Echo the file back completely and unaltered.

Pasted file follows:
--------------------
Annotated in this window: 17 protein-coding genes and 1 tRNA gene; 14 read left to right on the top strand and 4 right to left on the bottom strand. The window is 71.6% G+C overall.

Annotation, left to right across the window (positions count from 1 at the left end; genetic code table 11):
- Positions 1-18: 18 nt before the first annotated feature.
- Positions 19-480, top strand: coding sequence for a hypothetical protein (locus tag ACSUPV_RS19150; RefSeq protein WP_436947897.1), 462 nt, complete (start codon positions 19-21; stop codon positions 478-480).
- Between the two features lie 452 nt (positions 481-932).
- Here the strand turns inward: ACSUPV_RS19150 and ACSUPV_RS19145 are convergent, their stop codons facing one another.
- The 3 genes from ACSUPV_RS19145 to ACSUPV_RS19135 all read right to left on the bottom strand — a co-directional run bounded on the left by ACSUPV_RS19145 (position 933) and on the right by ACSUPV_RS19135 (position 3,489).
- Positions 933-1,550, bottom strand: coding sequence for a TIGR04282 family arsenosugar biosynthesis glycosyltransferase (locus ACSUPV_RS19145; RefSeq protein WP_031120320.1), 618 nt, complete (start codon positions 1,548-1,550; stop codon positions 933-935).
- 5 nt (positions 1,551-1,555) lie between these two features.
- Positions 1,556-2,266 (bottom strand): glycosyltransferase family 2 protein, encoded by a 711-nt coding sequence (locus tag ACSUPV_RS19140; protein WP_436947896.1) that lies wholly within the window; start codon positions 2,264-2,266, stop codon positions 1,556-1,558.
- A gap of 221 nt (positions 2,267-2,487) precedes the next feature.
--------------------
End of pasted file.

Annotated in this window: 17 protein-coding genes and 1 tRNA gene; 14 read left to right on the top strand and 4 right to left on the bottom strand. The window is 71.6% G+C overall.

Annotation, left to right across the window (positions count from 1 at the left end; genetic code table 11):
- Positions 1-18: 18 nt before the first annotated feature.
- Positions 19-480, top strand: coding sequence for a hypothetical protein (locus tag ACSUPV_RS19150; RefSeq protein WP_436947897.1), 462 nt, complete (start codon positions 19-21; stop codon positions 478-480).
- Between the two features lie 452 nt (positions 481-932).
- Here the strand turns inward: ACSUPV_RS19150 and ACSUPV_RS19145 are convergent, their stop codons facing one another.
- The 3 genes from ACSUPV_RS19145 to ACSUPV_RS19135 all read right to left on the bottom strand — a co-directional run bounded on the left by ACSUPV_RS19145 (position 933) and on the right by ACSUPV_RS19135 (position 3,489).
- Positions 933-1,550, bottom strand: coding sequence for a TIGR04282 family arsenosugar biosynthesis glycosyltransferase (locus ACSUPV_RS19145; RefSeq protein WP_031120320.1), 618 nt, complete (start codon positions 1,548-1,550; stop codon positions 933-935).
- 5 nt (positions 1,551-1,555) lie between these two features.
- Positions 1,556-2,266 (bottom strand): glycosyltransferase family 2 protein, encoded by a 711-nt coding sequence (locus tag ACSUPV_RS19140; protein WP_436947896.1) that lies wholly within the window; start codon positions 2,264-2,266, stop codon positions 1,556-1,558.
- A gap of 221 nt (positions 2,267-2,487) precedes the next feature.